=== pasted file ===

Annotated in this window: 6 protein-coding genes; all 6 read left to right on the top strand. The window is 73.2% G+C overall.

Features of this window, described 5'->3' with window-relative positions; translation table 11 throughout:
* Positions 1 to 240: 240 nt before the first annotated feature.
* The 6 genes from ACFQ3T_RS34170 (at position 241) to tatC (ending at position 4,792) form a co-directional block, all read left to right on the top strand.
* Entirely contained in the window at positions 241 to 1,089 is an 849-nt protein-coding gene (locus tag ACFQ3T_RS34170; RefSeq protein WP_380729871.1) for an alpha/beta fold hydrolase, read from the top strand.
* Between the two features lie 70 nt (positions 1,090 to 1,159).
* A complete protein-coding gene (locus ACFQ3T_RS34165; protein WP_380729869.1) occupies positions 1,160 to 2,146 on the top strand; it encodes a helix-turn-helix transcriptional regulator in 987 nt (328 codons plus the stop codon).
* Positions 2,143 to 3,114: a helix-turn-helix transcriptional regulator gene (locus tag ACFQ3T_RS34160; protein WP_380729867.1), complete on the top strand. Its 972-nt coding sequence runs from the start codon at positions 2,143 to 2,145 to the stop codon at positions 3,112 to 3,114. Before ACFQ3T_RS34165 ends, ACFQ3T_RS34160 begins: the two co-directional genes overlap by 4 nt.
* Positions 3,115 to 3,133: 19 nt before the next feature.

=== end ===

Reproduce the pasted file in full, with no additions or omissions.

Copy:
Annotated in this window: 6 protein-coding genes; all 6 read left to right on the top strand. The window is 73.2% G+C overall.

Features of this window, described 5'->3' with window-relative positions; translation table 11 throughout:
* Positions 1 to 240: 240 nt before the first annotated feature.
* The 6 genes from ACFQ3T_RS34170 (at position 241) to tatC (ending at position 4,792) form a co-directional block, all read left to right on the top strand.
* Entirely contained in the window at positions 241 to 1,089 is an 849-nt protein-coding gene (locus tag ACFQ3T_RS34170; RefSeq protein WP_380729871.1) for an alpha/beta fold hydrolase, read from the top strand.
* Between the two features lie 70 nt (positions 1,090 to 1,159).
* A complete protein-coding gene (locus ACFQ3T_RS34165; protein WP_380729869.1) occupies positions 1,160 to 2,146 on the top strand; it encodes a helix-turn-helix transcriptional regulator in 987 nt (328 codons plus the stop codon).
* Positions 2,143 to 3,114: a helix-turn-helix transcriptional regulator gene (locus tag ACFQ3T_RS34160; protein WP_380729867.1), complete on the top strand. Its 972-nt coding sequence runs from the start codon at positions 2,143 to 2,145 to the stop codon at positions 3,112 to 3,114. Before ACFQ3T_RS34165 ends, ACFQ3T_RS34160 begins: the two co-directional genes overlap by 4 nt.
* Positions 3,115 to 3,133: 19 nt before the next feature.